Message is loud and clear: help the needy

PUBLISHED : Wednesday, 12 January, 2011, 12:00am
UPDATED : Wednesday, 12 January, 2011, 12:00am

Finance chief John Tsang Chun-wah got the message loud and clear at the first of four regional consultation forums on his budget yesterday - help the needy.

Recommendations from 33 representatives of local organisations and councils in Tsuen Wan revolved around livelihood issues, including relief measures for elderly people, the working class and the chronically ill.

As high inflation continues, the finance minister was also urged to tailor handouts to ease the plight of the poor. Tsang said the measures would be directed at the sectors most urgently in need.

'There will be short-term relief measures. We have to think carefully if the policies can target the needy,' he said. 'We also need to evaluate the impact of policies on the economy.'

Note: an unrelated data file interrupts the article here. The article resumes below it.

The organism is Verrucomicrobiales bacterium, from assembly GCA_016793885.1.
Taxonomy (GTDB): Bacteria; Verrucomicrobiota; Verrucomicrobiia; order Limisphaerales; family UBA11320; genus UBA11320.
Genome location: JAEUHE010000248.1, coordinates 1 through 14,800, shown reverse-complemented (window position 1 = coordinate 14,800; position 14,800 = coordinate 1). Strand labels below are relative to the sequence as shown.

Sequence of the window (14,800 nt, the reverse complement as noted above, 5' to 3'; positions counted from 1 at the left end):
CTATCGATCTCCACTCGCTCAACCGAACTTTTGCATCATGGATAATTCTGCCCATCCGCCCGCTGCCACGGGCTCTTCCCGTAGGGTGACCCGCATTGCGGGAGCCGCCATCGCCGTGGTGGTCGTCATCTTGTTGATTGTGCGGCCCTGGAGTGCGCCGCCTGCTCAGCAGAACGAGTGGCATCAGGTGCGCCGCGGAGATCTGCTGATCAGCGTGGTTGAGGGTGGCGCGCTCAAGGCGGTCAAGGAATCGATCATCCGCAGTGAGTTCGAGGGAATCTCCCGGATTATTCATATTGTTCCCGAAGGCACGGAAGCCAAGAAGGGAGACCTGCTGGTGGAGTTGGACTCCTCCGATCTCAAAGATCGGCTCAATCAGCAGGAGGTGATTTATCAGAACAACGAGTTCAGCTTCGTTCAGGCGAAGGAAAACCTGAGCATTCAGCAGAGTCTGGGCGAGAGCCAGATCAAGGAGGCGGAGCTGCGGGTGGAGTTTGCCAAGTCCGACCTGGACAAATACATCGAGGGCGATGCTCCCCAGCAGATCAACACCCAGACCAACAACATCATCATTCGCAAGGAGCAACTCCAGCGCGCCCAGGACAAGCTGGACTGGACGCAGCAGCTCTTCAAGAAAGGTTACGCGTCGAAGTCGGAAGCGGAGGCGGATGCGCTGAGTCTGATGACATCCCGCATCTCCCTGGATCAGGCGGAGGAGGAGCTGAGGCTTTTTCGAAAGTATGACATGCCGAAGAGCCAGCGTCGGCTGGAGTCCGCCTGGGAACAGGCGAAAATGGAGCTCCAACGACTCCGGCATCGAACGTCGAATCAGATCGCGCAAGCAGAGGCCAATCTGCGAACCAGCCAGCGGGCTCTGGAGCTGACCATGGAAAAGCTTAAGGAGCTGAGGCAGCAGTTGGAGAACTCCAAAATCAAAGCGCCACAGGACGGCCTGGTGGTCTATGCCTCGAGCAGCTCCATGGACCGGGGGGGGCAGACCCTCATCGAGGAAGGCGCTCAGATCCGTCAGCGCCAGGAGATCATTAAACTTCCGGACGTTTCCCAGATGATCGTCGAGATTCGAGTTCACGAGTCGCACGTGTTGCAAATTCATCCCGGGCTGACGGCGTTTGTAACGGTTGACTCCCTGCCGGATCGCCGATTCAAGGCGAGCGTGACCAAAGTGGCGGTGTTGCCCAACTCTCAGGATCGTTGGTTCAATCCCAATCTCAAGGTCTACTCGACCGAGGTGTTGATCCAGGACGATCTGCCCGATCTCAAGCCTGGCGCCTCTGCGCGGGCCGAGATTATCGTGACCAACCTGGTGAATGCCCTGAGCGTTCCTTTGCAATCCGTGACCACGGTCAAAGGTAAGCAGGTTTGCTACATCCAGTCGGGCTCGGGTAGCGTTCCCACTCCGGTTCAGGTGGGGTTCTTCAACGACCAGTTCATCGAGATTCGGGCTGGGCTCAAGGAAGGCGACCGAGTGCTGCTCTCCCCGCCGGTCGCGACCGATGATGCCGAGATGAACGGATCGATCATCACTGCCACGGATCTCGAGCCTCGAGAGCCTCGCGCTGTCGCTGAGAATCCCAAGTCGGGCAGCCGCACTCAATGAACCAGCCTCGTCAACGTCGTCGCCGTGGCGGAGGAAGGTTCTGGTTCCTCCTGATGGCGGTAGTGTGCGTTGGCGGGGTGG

But he refused to say if there would be any form of subsidy, such as his HK$1,800-per-household subsidy on electricity in the 2008-09 budget.

Tsang said the government's spending since he took up the post in 2007 had risen by 35 per cent in total.

But his pledges did not convince protesters outside the forum. And two non-governmental groups and two parties called for more effective measures to target poverty, and the ageing population.

'A universal pension should be established as soon as possible,' said Kwai Tsing district councillor Leung Chi-shing, of the Neighbourhood and Workers' Service Centre. 'It is ridiculous for the government to spend HK$6 billion to bid for the Asian Games, but to remain blind to the plight of poor and old people.'

Luk Wai-fong, 67 - who is retired and is forced to rely on her savings - criticised the government for hoarding billions of dollars in reserves but failing to help the elderly. 'Inflation has made my life very difficult. Why can't such a rich government spend more on the elderly?' she asked.

Tsang accepted petitions and placards, but refused to take a 'bomb' - a large stuffed plastic bag symbolising the swelling problem of the ageing population.